Families who have lost loved ones to distracted driving accidents urged Texas lawmakers during an emotional Tuesday hearing to ban texting behind the wheel.
Krista Tankersley showed the House Transportation Committee a picture of her 48-year-old brother, Jeff Tankersley – a lawyer, Sunday school teacher and aspiring triathlete from Amarillo who was run down on his bicycle. The driver, she said, admitted looking away from the road while texting.
Her brother’s body was so mangled “none of us were able to see him, hold his hand or kiss his cheek,” Krista Tankersley said.
Republican Rep. Tom Craddick of Midland, the longest serving member of the House, likened a texting-while-driving measure to the adoption of seatbelt laws, and recited the well-known evidence of the risks. A 2009 federal study showed texting takes a driver’s eyes off the wheel for an average 4.6 seconds, enough time to travel the length of a football field at 55 miles an hour.
“It’s kind of the bipartisan bill of the session,” said Craddick, flanked by the bill’s co-sponsors, including two Democrats. “Texting while driving is not only dangerous and potentially deadly, it is completely preventable.”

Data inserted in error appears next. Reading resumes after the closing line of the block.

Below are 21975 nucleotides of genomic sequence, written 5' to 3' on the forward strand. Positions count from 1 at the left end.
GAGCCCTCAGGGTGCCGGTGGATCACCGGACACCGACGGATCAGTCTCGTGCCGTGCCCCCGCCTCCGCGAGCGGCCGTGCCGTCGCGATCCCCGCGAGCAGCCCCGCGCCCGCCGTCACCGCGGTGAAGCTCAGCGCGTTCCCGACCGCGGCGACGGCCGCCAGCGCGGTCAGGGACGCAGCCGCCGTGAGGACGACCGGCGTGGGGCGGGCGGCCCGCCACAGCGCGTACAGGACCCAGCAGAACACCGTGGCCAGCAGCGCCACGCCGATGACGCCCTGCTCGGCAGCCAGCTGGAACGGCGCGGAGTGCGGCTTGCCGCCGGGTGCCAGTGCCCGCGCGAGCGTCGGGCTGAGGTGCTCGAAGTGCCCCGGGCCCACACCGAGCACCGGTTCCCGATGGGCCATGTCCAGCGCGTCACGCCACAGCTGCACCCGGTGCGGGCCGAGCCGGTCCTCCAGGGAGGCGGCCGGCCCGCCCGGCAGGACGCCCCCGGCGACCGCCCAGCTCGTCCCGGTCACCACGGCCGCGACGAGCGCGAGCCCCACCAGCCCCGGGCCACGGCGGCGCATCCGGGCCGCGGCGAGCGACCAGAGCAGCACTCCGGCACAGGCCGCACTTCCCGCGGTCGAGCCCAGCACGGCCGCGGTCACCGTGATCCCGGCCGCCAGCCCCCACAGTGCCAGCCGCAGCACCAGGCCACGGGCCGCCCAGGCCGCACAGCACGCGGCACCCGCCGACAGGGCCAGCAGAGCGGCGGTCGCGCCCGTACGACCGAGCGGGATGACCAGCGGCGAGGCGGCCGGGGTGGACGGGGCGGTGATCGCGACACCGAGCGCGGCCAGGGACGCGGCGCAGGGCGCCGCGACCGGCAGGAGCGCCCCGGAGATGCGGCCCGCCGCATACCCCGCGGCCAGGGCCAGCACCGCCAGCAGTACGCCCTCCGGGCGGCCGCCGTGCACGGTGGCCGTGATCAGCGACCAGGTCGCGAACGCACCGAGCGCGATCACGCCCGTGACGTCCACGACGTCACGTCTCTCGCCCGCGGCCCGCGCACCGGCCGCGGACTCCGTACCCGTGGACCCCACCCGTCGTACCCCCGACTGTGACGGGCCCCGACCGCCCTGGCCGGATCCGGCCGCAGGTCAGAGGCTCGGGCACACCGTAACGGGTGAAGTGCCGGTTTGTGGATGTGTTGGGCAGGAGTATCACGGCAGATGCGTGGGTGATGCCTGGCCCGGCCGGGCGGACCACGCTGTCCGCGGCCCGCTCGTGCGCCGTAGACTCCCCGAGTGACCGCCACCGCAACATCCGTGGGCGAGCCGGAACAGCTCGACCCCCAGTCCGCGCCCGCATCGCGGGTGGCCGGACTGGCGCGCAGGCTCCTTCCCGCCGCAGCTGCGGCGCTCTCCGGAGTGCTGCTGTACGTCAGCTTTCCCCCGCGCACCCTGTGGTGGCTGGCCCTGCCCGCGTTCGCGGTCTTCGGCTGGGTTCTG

Much of the testimony seemed familiar to committee members. In 2011, Republican Gov. Rick Perry vetoed a similar proposal, calling it a government “overreach.” Texas already has banned any use of mobile devices by drivers under age 18.
Since the governor’s veto, the number of states that ban all texting while driving has grown to 39. Local ordinances ban the practice in cities including Austin, El Paso and San Antonio.
“People say, ‘Why would you do this again?’ Craddick said of reintroducing the measure. “It’s because I really believe in it. I think it will save lives.”
A Houston police officer, a spokesman for blind pedestrians and a representative of the major insurance companies endorsed the bill Tuesday. Jennifer Zamora Jamison, whose husband was talking on the phone while driving when his car was hit by a driver who was texting, told the committee: “It’s an epidemic. It’s arrogance. It’s ignorance. It’s negligence.”
A Republican member of the committee, Debbie Riddle, promised to inform the governor.
“Your time here is not being spent in vain,” Riddle told Zamora Jamison. “Your voice is being heard.”
Asked for Perry’s position on the current bill, spokeswoman Lucy Nashed said: “The key to dissuading drivers from texting while driving is information and education, not government micromanagement.”
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